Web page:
Halloween Safety Tips
Article Date: Oct 7, 2013

Halloween Safety

"Double, double toil and trouble; fire burn and caldron bubble." Halloween will be here soon, and if you are like me, you are busy trying to get everything in order for a night of fun and festivities (if not a whole week of them since Halloween falls on a school night this year.)

Jack-o-lanterns

Decorating for Halloween traditionally includes hollowing out a pumpkin and placing candles inside. Now-a-days, we try to be a little more mindful of potential hazards. There are many pumpkin carving kits available this time of year. If you look closely, you'll notice some have blunt-tipped carvers compared to others. These may be a little safer than knives, and some older kids may be ok to use them with supervision. If you have smaller kids, (or don't trust the older ones to not poke each other with carving utensils) it is a good idea to let your child draw a design on the pumpkin and have the adult do the carving. Some kits have scrapers, paint or stickers you could use for your decorating if you are still leery of the utensils. When illuminating the jack-o-lantern, consider using flameless LED lights or glowsticks. If you wish to use candles, use the smaller tealight versions and make sure the pumpkin is set away from other flammable décor.

Dressing Up

As you search for costumes, try to locate ones that are fire resistant. Make sure outfits aren't too baggy to trip little ones, and that masks aren't too bulky to block your child's vision. One option is to use face paint/makeup, although it is wise to test a small area on your child first (a week or so ahead of time) to ensure he/she doesn't break out in a rash. Reflective tape is a great idea to increase visibility of your child to drivers. Teens are often interested in different eye lenses, however, the over-the-counter brands are not the best option. If your teen wants to experiment with different decorative contact lenses, it is best to get them from your optometrist.

Trick-or-treating

Once the time arrives to go trick-or-treating, make sure young kids are accompanied by an adult. As we've all learned, only go to porches that are well-lit, and teach kids not to go inside houses for treats. It's best to go treat-hunting in familiar neighborhoods. Use the sidewalks at all times. If that's not possible walk in the street facing traffic in order to see oncoming cars. Have kids carry flashlights to help them see where they are going as well as increase their visibility to others. Finally, make sure they carry a cell phone and review with them how to call 911 if needed.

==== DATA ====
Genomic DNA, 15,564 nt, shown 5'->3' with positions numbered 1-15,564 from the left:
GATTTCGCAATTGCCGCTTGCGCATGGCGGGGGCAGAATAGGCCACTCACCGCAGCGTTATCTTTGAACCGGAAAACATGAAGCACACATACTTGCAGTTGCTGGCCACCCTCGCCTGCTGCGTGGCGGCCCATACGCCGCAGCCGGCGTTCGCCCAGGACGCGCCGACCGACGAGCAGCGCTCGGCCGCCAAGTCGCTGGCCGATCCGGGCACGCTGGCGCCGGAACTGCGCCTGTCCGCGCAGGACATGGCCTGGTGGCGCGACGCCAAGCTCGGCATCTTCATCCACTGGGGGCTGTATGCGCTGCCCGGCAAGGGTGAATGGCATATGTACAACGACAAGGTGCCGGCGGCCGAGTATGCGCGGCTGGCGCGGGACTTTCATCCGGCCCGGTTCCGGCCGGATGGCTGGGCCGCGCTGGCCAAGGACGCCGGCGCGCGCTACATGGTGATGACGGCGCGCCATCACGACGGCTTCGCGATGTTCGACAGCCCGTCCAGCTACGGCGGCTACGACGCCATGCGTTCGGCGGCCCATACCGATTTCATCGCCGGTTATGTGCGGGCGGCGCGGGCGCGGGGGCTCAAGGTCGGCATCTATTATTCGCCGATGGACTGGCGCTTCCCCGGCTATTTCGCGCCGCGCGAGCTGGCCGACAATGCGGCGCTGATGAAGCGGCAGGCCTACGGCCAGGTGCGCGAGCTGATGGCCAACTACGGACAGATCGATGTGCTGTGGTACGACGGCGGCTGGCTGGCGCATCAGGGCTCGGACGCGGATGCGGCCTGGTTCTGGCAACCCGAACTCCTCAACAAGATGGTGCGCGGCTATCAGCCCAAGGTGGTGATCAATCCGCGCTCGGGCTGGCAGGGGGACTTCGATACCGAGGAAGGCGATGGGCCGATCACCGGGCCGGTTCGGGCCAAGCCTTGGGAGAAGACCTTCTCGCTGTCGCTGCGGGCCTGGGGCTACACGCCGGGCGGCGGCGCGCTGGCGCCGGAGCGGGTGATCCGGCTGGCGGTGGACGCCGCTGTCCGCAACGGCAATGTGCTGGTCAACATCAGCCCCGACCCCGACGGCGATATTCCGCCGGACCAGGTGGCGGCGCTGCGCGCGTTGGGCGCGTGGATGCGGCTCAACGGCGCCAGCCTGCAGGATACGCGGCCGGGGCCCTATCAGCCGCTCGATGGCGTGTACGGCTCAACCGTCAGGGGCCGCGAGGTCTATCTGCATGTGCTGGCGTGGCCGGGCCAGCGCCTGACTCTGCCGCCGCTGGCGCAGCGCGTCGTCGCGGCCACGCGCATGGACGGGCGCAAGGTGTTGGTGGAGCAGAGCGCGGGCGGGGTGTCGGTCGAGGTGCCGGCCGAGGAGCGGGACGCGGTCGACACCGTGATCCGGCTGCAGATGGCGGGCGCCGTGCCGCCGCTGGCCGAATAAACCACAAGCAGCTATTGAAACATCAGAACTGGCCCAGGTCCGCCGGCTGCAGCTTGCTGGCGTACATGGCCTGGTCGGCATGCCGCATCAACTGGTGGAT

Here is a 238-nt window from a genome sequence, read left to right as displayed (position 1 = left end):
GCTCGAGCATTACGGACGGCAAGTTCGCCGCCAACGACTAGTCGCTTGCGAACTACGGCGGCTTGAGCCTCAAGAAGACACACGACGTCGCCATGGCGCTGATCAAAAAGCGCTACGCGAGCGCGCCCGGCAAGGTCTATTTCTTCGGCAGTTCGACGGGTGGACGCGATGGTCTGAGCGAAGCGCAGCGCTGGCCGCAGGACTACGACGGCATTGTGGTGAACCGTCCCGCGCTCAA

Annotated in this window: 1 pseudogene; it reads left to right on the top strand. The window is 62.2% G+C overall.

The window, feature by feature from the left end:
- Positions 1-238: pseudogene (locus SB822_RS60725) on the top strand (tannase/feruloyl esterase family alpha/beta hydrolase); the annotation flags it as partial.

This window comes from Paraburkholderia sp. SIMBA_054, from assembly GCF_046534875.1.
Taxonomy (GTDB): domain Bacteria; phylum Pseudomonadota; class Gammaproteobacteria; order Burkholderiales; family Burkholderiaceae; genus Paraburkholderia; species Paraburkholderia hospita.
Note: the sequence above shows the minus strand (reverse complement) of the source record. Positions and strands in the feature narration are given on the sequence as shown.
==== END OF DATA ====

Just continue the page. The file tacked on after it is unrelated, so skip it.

Halloween Goodies

Once you arrive home with a bag of goodies, remember too many of these yummy treats can wreak havoc on tummies. Maybe you can time your outing for after supper in an attempt to decrease munching. Remind your kids you'd like to check treats before they eat any and discard any unwrapped items or ones that seem to have been tampered with. Make a family plan to ration the goodies out over a longer period of time instead of gorging on them all in a day or two. Believe it or not, even non-food treats have become more popular (pencils, stickers, grippers for pencils, erasers, etc) and are great alternatives for giving and receiving.

Fall activities

I also love all the entertainment options for families this time of year. From events at the zoo, to pumpkin patches, orchards and corn mazes. Be thoughtful when it comes to scary trails/hay rack rides, etc. For some kids, even mildly scary décor or costumes may lead to sleepless nights and nightmares. The older kids usually love going to haunted houses and costume parties. Try to reiterate with them the importance of watching their own food/drink so no one tries to tamper with it. Remind them to make sure their driver isn't impaired traveling from one event to the next. If you talk about a plan ahead of time, it can help avoid indecision if they get in a sticky situation.

Hopefully these tips will ensure you have a wonderful, safe and fun fall and Halloween season!


Tricia M. Schmit, M.D. - Pediatrics


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